Improving Mail Deliverability in WordPress with Amazon SES

Out of the box, WordPress doesn’t always do a great job of sending mail. This isn’t necessarily its fault – web server and DNS configurations matter a lot when it comes to sending high deliverability messages. Ensuring deliverability is especially important when it comes to eCommerce sites, but even a single missed lead capture form can cost your company a great sum in lost potential revenue. It’s an embarrassment when your legitimate mail gets in customers spam box.

One of the easiest and most reliable ways to improve your deliverability is by implementing a third-party mail sending service like Amazon SES. Although AWS in general can be quite confusing, once you’re set up, it just works. Since it’s a pay-as-you-go service, you will only be billed for messages you actually send. Most low-volume sites will cost less than a dollar per month.

So here’s how to set it up!

  1. Sign up for AWS if you do not have an account already.
  2. Set up a billing method to pay for the services you use.
  3. Navigate to the SES configuration panel, click on Domains, and press Verify a New Domain.
  4. Enter the domain you’d like to send mail from, and check Generate DKIM Settings. Press Verify This Domain to start the verification process.
  5. You will be shown a TXT record to set to verify your domain. You will also be shown three CNAME records to set up DKIM. Add all four of these records to your DNS configuration, and Amazon will periodically check to see when they’re all set up.
  6. You will also need to set up SPF at this time. If you already have an SPF record, add somewhere before the end (~all or -all). If you do not have an SPF record, you can add the following to only permit sending from SES: v=spf1 -all. There is more official information about SPF available here.
  7. Generate SMTP credentials in SES by clicking on the domain, and then selecting SMTP Settings on the left. Press Create SMTP Credentials and you will be walked through creating a special IAM user to only access Amazon SES for this domain. When you are shown your Access Key ID and Secret Key, save these as they make up your SMTP login.
  8. Open a support ticket using this form to request Production access to SES. Until Amazon removes the default limitation on your account you will not be able to send mail outside of your domain. Make sure not to force SMTP mail on WordPress until you’re notified you’re out of the sandbox, or messages will not be sent.
  9. On your WordPress site, install and activate WP-Mail-SMTP which will permit you to route WordPress mail over SMTP. Under Options -> Email, select Send all WordPress emails via SMTP. For the SMTP host, enter the region-specific hostname displayed on the SMTP Settings page in SES. You can use port 25, 465, or 587 in case one is blocked on your server. Select Use TLS Encryption, and enter your Access Key ID as your username and the Secret as your password. You are also encouraged to force a from address that matches the domain you are sending from.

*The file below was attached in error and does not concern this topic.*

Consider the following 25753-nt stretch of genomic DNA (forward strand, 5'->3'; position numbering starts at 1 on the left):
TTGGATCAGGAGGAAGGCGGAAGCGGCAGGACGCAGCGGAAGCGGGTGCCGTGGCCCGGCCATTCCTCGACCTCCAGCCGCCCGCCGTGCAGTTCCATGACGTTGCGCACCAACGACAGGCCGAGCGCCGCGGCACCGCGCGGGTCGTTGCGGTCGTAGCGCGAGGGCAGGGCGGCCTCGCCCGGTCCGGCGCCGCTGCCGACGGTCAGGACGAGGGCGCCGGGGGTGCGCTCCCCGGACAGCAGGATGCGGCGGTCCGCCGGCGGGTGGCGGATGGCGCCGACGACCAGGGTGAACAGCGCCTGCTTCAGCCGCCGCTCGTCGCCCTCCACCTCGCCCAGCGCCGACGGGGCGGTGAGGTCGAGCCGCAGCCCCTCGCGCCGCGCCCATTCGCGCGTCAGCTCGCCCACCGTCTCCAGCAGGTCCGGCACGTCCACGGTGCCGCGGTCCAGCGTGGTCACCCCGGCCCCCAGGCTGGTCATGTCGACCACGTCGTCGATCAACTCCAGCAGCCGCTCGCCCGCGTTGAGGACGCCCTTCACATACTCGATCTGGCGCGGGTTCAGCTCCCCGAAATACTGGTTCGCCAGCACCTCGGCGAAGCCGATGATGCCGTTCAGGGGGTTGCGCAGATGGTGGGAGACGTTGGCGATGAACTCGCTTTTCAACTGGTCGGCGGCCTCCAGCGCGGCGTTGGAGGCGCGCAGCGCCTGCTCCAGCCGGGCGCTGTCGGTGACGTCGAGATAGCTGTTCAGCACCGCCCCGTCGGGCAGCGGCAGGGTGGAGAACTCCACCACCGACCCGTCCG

10. Use the Send a Test Message functionality to try out your new SES implementation. If the debug output starts with bool(true) – your message was sent successfully!

Install authbind on CentOS 7 x86_64: Download the RPM

Here’s the RPM for authbind 2.1.1:

Need a refresher? Most systems should permit installation directly from the URL, so try this:

sudo rpm -Uvh

This RPM was built using the authbind-centos-rpm project. There is not currently an easy-to-find repo for prebuilt RPMs for authbind. It doesn’t look like authbind is changing anytime soon (last updated a year or two ago) but if it does, note you’ll have to either compile from source yourself or find a new RPM to update it – your package manager will not handle it.

Enjoy, and stay safe while not running your scripts as root!

RHEL 7 t2.micro AWS EC2 AMI Costs 5x OSS Alternatives

I should have known, honestly. But Amazon makes it seem so affordable to license Red Hat. I thought “Hey, this is Red Hat. I’m a big Fedora user, and I build CentOS servers all the time. Surely Red Hat will be like any of those, just better!”

Unfortunately… I’d never licensed Red Hat previously and had no idea of its cost. Amazon currently lists the On-Demand t2.micro RHEL 7 AMI as a whopping $0.073/hr to run. This results in around a $52.56/month bill just for EC2. To compare, a CentOS t2.micro costs $0.013/hr (~$9.36/month) and has the same specs as the prior, 5.6 times as expense instance. If you don’t need to use Red Hat, for less money you could scale way up to a t2.medium which has 4x the memory of a t2.micro, 4x the rate of CPU credits, and 2x the vCPUs. Even that would only cost you $0.052/hr (~$37.44).

What does this mean for me? Well, I’m certainly not going to pay $640/yr to run pretty much the most bare-bones site I could have right now. And if I was going to spend $640/yr on anything, it wouldn’t be 80% licensing fees to Red Hat.

Please don’t take this as me dismissing Red Hat. They have been instrumental in the development of the OS’s I love so much, as well as the Linux community. I’m sure they’re a great company for enterprise-grade clients.

But now it’s time for me to rebuild my stack, on CentOS this time. I may shrink the server size even further and try out CloudFlare – it sounds like a perfect candidate for what I’m doing here.